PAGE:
On the Propadeucist, "objects that are guns - and are also other weapons," including a gun that is also several other guns.
Leaked video from Romney fundraiser: Half of US voters expect free “health care, food, housing, you name it” (updated)
Mother Jones has published a "secret" video captured during a private fundraiser for Mitt Romney, in which the Republican presidential candidate tells a small gathering of wealthy voters what he thinks of Americans who support Obama.
The tl;dr: rich guy who gets millions in tax breaks calls half of America parasites.
"[The] 47 percent who are with him, who are dependent upon government, who believe that they are victims, who believe the government has a responsibility to care for them, who believe that they are entitled to health care, to food, to housing, to you-name-it."
About 47% of the country, Romney continued, "[M]y job is is not to worry about those people. I'll never convince them they should take personal responsibility and care for their lives."
Tony Smith from StarShipSofa sez,
Over the coming months StarShipSofa will present a series of online web lectures by some of the top SF writers out there. These lectures will be called How To Write Science Fiction with...
Among the writers lined up for future lectures are Kim Stanley Robinson, Spider Robinson, Paolo Bacigalupi and many others. The first writer to take to the mic is the author of the classic SF novel The Forever War - Joe Haldeman. You can listen to Joe on the 11th November - all from the comfort of your computer. Don't be mistaken: this isn't your parents' "how to" lecture! Instead, this is a front row seat, as one of the most celebrated minds in the science fiction literary community talks about his journey in the genre. Be there as Joe shares the kind of personal advice and anecdotes you can't find in a writers' guide. Learn how the publishing industry has (and hasn't) changed, and what first led Joe Haldeman to a lifelong relationship with science fiction. You won't want to miss a minute of this intimate and insightful event.
The government of Pakistan blocked access to YouTube today, after Google refused to remove the craptacular trailer for "Innocence of Muslims" linked to violent protests around the the Muslim world. Prime Minister Raja Pervez Ashraf ordered the ban to prevent further violence, according to the Pakistani paper Dawn, and YouTube responded with a statement acknowledging restricted access to the content in various countries, "given the very sensitive situations."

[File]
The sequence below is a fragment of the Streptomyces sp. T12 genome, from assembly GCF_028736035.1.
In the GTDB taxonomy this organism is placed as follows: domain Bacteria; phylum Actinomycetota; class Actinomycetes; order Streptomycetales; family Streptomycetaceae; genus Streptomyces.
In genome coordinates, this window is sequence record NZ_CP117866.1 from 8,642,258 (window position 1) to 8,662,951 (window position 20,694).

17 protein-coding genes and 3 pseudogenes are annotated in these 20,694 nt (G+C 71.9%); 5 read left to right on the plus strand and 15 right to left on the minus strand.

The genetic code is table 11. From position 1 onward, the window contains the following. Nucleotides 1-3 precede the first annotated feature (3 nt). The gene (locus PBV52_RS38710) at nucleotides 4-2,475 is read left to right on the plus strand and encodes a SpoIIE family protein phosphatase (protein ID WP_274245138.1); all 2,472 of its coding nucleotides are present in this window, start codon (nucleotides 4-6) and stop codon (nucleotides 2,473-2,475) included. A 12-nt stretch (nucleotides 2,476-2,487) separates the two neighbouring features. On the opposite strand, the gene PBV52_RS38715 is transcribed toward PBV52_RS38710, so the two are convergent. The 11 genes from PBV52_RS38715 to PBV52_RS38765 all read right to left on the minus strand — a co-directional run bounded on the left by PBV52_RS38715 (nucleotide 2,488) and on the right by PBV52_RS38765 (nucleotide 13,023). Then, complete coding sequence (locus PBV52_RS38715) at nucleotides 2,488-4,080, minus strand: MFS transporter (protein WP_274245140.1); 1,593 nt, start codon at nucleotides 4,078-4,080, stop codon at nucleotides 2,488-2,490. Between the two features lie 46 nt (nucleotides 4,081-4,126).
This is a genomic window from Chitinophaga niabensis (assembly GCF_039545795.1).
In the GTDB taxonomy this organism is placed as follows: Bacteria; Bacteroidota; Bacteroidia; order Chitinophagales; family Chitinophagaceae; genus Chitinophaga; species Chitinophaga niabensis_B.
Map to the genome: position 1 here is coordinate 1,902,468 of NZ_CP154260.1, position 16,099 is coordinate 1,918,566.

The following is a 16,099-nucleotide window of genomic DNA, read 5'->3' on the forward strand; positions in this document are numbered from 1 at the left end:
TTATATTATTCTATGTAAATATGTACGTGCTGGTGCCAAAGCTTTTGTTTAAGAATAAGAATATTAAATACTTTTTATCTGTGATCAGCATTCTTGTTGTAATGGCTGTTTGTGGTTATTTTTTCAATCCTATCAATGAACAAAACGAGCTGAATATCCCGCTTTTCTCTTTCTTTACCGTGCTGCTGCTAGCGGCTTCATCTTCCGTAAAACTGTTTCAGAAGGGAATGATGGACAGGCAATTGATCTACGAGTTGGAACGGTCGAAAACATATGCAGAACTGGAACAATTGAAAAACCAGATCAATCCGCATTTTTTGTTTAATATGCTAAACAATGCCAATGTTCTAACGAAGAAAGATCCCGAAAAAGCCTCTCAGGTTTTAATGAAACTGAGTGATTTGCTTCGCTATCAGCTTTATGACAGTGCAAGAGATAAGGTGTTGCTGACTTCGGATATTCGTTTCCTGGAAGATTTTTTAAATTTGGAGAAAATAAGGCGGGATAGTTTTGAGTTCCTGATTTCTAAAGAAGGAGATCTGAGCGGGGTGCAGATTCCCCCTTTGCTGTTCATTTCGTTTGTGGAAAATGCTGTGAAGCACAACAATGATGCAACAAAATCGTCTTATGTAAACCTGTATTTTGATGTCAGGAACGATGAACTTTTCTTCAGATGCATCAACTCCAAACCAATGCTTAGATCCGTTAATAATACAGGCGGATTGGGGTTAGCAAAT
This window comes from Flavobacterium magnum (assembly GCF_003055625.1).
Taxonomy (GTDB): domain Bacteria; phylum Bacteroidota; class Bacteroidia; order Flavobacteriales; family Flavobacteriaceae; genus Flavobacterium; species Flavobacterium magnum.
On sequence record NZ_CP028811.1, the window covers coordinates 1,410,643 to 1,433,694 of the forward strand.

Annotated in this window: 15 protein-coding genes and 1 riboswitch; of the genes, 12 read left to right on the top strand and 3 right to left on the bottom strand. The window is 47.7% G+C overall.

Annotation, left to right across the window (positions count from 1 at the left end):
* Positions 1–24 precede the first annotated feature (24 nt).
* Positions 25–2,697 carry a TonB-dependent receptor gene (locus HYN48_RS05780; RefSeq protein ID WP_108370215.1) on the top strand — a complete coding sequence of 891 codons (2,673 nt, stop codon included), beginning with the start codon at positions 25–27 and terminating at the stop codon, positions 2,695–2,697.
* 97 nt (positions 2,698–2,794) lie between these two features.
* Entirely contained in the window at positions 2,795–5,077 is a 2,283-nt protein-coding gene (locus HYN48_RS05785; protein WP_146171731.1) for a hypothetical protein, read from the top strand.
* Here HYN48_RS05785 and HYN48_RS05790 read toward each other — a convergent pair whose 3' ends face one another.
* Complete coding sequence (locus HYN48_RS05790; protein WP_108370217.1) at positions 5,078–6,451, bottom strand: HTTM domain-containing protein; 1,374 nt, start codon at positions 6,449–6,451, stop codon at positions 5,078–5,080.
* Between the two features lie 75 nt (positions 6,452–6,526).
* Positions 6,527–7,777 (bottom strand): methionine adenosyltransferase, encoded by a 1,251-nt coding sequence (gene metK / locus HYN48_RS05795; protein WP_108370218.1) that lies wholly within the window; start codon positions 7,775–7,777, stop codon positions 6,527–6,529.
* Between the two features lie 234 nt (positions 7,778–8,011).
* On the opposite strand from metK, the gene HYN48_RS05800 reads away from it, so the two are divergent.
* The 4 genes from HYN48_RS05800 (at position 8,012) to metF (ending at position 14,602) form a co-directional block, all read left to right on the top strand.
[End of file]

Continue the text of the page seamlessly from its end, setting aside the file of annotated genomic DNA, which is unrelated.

To make room for the space shuttle Endeavour as it is transported from Los Angeles International Airport to The California Science Center, some 400 trees must be removed from the city streets. The shuttle is just too damn wide. An agreement was today reached between the Science Center and South LA neighborhood groups to plant four times as many trees as will be removed. (photo and articles: Los Angeles Times.)
This is actually a real life animal.
I know. I didn't believe it either. When it turned up in my Facebook feed, via my Aunt Beth, I assumed that this had to be a hoax photo. Had to be. I mean, just look at it. This animal looks like it should appear in pretty photos forwarded to you by your aunt that later turn out to be the result of a photoshopping contest on Something Awful, right?
But then it was on Wikipedia, too. And I thought, "Okay, it's still the Internet. Somebody is clearly just getting really elaborate in their trolling."
And I suppose that's true. If by "somebody", what I mean to say is "natural selection".
This is the Glaucus atlanticus. It is a type of nudibranch—shell-less mollusks known for their extravagant shapes and colors. It is venomous. And I am now almost completely convinced that it's not a joke.
Read the rest